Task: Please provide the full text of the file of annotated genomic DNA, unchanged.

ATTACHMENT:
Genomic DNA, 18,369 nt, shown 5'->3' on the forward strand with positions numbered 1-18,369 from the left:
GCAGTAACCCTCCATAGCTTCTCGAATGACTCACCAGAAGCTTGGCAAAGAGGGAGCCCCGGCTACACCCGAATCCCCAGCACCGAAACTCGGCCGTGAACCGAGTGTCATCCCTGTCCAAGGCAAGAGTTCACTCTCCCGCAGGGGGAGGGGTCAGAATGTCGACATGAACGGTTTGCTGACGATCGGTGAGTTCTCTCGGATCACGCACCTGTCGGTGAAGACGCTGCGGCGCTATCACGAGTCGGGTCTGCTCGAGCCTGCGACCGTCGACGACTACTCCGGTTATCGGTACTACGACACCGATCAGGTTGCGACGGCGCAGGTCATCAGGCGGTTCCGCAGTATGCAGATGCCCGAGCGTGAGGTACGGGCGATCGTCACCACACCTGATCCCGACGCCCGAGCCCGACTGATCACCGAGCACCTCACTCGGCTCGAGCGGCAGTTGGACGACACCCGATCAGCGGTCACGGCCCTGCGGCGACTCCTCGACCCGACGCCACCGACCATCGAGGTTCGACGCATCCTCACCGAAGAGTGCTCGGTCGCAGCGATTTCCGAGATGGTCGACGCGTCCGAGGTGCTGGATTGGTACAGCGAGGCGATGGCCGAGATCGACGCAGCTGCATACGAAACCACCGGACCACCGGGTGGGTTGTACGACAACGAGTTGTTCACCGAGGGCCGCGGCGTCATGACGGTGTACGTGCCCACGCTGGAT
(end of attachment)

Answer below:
Genomic DNA, 18,369 nt, shown 5'->3' on the forward strand with positions numbered 1-18,369 from the left:
GCAGTAACCCTCCATAGCTTCTCGAATGACTCACCAGAAGCTTGGCAAAGAGGGAGCCCCGGCTACACCCGAATCCCCAGCACCGAAACTCGGCCGTGAACCGAGTGTCATCCCTGTCCAAGGCAAGAGTTCACTCTCCCGCAGGGGGAGGGGTCAGAATGTCGACATGAACGGTTTGCTGACGATCGGTGAGTTCTCTCGGATCACGCACCTGTCGGTGAAGACGCTGCGGCGCTATCACGAGTCGGGTCTGCTCGAGCCTGCGACCGTCGACGACTACTCCGGTTATCGGTACTACGACACCGATCAGGTTGCGACGGCGCAGGTCATCAGGCGGTTCCGCAGTATGCAGATGCCCGAGCGTGAGGTACGGGCGATCGTCACCACACCTGATCCCGACGCCCGAGCCCGACTGATCACCGAGCACCTCACTCGGCTCGAGCGGCAGTTGGACGACACCCGATCAGCGGTCACGGCCCTGCGGCGACTCCTCGACCCGACGCCACCGACCATCGAGGTTCGACGCATCCTCACCGAAGAGTGCTCGGTCGCAGCGATTTCCGAGATGGTCGACGCGTCCGAGGTGCTGGATTGGTACAGCGAGGCGATGGCCGAGATCGACGCAGCTGCATACGAAACCACCGGACCACCGGGTGGGTTGTACGACAACGAGTTGTTCACCGAGGGCCGCGGCGTCATGACGGTGTACGTGCCCACGCTGGAT